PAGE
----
The twenty controls were agreed upon by by cyber security experts from various Federal Government agencies.
Note: The list of controls includes fifteen that are able to be validated in an automated manner and five that must be validated manually.
Consensus Audit Guideline Controls
Critical Controls Subject to Automated Measurement and Validation:
1: Inventory of Authorized and Unauthorized Hardware.
2: Inventory of Authorized and Unauthorized Software.
3: Secure Configurations for Hardware and Software on Laptops, Workstations, and Servers.
4: Secure Configurations of Network Devices Such as Firewalls and Routers.
5: Boundary Defense 5
6: Maintenance and Analysis of Complete Security Audit Logs
7: Application Software Security
8: Controlled Use of Administrative Privileges
9: Controlled Access Based On Need to Know
10: Continuous Vulnerability Testing and Remediation
11: Dormant Account Monitoring and Control
12: Anti‐Malware Defenses
13: Limitation and Control of Ports, Protocols and Services
14: Wireless Device Control
15: Data Leakage Protection
Additional Critical Controls (not directly supported by automated measurement and validation):
16. Secure Network Engineering
17. Red Team Exercises
18. Incident Response Capability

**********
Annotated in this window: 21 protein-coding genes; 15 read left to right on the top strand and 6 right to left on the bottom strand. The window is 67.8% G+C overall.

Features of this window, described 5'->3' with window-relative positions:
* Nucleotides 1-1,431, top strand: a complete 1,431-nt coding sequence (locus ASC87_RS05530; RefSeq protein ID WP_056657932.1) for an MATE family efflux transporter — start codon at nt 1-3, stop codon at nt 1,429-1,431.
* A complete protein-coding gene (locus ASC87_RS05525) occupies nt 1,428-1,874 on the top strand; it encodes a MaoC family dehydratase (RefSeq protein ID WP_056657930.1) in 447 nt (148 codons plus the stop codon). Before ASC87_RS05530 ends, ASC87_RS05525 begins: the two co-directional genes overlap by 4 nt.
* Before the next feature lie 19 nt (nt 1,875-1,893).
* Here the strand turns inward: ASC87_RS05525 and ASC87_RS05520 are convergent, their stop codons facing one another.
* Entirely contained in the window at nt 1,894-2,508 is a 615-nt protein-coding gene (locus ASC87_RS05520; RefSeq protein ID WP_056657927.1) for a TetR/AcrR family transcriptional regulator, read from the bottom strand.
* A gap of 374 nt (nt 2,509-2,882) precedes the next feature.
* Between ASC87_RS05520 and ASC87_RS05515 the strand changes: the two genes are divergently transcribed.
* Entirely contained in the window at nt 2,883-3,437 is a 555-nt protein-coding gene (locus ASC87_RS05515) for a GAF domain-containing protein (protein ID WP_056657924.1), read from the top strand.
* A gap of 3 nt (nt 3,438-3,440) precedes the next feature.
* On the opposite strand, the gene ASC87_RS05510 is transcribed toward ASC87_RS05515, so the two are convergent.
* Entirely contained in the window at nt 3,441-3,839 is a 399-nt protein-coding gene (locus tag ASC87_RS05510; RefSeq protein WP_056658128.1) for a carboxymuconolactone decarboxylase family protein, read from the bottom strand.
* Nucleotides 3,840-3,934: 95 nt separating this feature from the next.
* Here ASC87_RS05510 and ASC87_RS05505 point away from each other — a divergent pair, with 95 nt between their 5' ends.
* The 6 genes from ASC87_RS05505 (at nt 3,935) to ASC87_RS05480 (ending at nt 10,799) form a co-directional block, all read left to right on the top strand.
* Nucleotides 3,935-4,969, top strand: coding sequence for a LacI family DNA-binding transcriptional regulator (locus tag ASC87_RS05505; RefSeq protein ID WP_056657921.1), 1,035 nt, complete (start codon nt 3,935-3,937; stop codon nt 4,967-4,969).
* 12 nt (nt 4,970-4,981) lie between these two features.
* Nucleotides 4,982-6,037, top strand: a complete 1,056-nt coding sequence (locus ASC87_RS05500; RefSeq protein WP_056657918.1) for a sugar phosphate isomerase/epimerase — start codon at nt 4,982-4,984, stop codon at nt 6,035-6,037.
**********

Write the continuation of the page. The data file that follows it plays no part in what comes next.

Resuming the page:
19. Data Recovery Capability
20. Security Skills Assessment and Training to Fill Gaps
The controls above were agreed upon by knowledgeable individuals from the Federal Government entities listed below.
Contributing Federal Groups:
- Red team members in NSA tasked with finding ways of circumventing military cyber defenses
- Blue team members at NSA who are often called in when military commanders find their systems have been compromised
- US‐CERT and other non‐military incident response employees and consultants who are called upon by civilian agencies and companies to identify the most likely method by which the penetrations were accomplished
- Military investigators who fight cyber crime
- Cybersecurity experts at US Department of Energy laboratories and Federally Funded Research and Development Centers (FFRDCs).
- DoD and private forensics experts who analyze computers that have been infected
- Civilian penetration testers who test civilian government and commercial systems to find how they can be penetrated
- Federal CIOs and CISOs who have intimate knowledge of cyber attacks
- The Government Accountability Office (GAO)